Vodafone stock vs BT: Both are unattractive but one is better
Vodafone (LON: VOD) share price has been in a freefall this year as concerns about the company continues. The shares plunged to a low of 74.42p on Friday, the lowest it has been since 2012. It has plunged by more than 55% from its highest point during the pandemic. The stock has dropped by 12% in 2023, underperforming BT Group whose shares have jumped by over 24%.
BT Group vs VodafoneCopy link to section
A common question among London investors is which is a better buy between BT Group and Vodafone, two of the biggest telco groups in the UK. I am not a fan of both companies, as I wrote in my last article on BT recently. For one, the two companies operate in an industry that is difficult to find growth. Besides, it is difficult for people to switch their telecommunication providers.
If you want to invest in one of these two companies, I recommend buying BT Group instead of Vodafone. First, BT Group is mostly a domestic company with no major operations abroad. Vodafone, on the other hand, is a global company operating in 22 countries, with Germany being its biggest market.
While diversification is a good thing, I believe that it is dragging Vodafone’s business. For one, we are in an era where most currencies are plunging, which is hurting the company’s bottom line. Vodafone has operations in Kenya, Egypt, Ethiopia, South Africa, Turkey, and India. Most of these currencies have plunged in the past few months.
As a result, the total revenue from these countries in euro terms is much lower. These forex risks explain why several companies like HSBC are rethinking their international exposure. BT Group, on the other hand, operates in the UK and is not exposed to major fluctuations.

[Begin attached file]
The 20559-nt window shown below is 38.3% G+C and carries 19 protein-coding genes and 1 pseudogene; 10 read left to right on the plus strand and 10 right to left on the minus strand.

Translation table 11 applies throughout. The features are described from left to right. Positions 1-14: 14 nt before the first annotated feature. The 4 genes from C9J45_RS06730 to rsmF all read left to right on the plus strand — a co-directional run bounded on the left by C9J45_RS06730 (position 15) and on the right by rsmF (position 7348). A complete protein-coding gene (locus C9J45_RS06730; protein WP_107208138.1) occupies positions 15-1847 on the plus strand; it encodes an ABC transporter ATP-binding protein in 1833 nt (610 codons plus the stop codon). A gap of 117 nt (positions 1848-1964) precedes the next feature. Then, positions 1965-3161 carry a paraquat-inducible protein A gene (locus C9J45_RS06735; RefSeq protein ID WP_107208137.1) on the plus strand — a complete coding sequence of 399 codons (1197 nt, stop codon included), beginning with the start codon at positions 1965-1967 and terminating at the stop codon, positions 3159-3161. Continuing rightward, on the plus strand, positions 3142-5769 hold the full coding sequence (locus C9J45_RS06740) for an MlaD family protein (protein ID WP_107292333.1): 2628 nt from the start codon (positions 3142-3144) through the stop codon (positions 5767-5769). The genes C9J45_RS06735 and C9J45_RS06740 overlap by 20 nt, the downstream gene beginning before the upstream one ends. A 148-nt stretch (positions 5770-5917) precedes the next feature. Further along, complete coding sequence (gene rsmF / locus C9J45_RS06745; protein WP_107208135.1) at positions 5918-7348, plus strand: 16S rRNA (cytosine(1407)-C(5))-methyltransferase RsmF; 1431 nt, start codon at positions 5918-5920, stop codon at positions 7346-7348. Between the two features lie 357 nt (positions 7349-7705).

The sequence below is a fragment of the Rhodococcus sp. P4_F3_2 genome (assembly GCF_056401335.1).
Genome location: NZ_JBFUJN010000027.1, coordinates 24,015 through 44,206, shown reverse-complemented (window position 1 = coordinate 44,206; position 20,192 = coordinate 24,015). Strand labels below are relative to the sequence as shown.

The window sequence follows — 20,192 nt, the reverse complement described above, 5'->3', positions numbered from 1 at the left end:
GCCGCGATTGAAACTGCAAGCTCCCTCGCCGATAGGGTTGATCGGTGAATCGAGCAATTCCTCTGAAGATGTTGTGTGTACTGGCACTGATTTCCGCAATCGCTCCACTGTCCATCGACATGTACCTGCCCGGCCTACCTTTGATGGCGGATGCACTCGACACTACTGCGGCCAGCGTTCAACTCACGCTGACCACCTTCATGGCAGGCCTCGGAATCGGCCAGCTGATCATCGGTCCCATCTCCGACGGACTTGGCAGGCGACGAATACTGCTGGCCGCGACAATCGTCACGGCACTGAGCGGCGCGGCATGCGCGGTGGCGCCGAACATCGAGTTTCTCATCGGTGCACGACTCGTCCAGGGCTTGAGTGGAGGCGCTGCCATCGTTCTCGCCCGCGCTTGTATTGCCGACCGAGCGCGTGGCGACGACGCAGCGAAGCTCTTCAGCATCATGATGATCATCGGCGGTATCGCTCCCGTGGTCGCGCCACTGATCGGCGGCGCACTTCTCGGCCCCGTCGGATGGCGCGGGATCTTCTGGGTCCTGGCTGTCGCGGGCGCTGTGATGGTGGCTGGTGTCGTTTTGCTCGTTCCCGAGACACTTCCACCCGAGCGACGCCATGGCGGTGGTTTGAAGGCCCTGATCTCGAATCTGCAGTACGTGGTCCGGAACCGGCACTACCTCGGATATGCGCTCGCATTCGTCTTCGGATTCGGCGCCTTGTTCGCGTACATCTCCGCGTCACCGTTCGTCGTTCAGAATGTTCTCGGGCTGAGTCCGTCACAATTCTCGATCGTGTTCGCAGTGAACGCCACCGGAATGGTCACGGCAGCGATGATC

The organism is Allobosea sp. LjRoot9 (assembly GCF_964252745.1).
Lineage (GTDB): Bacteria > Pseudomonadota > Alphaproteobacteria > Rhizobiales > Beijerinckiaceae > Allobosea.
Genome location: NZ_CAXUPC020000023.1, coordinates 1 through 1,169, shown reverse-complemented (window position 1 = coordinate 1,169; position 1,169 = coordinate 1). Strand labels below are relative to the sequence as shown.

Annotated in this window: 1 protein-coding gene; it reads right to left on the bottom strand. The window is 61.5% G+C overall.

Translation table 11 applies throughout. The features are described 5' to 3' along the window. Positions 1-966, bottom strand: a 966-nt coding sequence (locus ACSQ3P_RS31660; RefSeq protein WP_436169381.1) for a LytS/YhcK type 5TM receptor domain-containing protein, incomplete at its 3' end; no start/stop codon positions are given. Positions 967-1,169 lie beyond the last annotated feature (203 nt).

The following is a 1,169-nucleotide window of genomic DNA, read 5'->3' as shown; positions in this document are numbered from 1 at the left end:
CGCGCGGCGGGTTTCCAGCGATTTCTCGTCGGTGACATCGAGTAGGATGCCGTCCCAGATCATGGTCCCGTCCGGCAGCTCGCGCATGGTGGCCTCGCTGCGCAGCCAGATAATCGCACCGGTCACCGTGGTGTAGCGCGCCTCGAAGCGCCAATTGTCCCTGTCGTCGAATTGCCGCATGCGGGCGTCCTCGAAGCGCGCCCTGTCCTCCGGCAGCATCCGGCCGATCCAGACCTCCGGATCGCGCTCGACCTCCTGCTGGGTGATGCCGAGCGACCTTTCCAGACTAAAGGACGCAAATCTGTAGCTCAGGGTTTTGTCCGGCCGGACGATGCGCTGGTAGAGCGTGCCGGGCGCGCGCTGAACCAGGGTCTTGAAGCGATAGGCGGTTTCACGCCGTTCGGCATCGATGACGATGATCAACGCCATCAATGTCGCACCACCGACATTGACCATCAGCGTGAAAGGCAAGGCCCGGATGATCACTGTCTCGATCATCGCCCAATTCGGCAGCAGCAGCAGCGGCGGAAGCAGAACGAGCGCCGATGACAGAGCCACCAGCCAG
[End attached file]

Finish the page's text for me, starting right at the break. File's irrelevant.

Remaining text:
Second, some of Vodafone’s businesses are not doing well. A good example is Vodafone Idea, which has continued losing market share in India. In Kenya, Safaricom’s profits have dropped in the past three straight years despite M-pesa growth.
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Third, BT Group has less debt than Vodafone. BT Group’s debt stands at over £23.8 billion compared to Vodafone’s £40 billion. In a recent note, an analysis at AJ Bell said:
“The company still looks like an over-indebted investment trust of telecoms assets and the new CEO’s plan does nothing to address the structural challenges that face Vodafone.”
Vodafone share price technical analysisCopy link to section
The other reason to avoid Vodafone stock price, for now, is that its technicals are not doing well. The stock has been in a freefall for months. It has moved below the important support level at 83p, the lowest level in December 2022.
Further, the shares remain below all moving averages while the Relative Strength Index (RSI) has moved to the oversold level. Therefore, using trend-following principles, I believe that the shares will likely continue falling as sellers target the next key support level at 70p
Therefore, while Vodafone looks cheaper than BT Group, I believe that it is a value trap that will likely continue falling in the near term.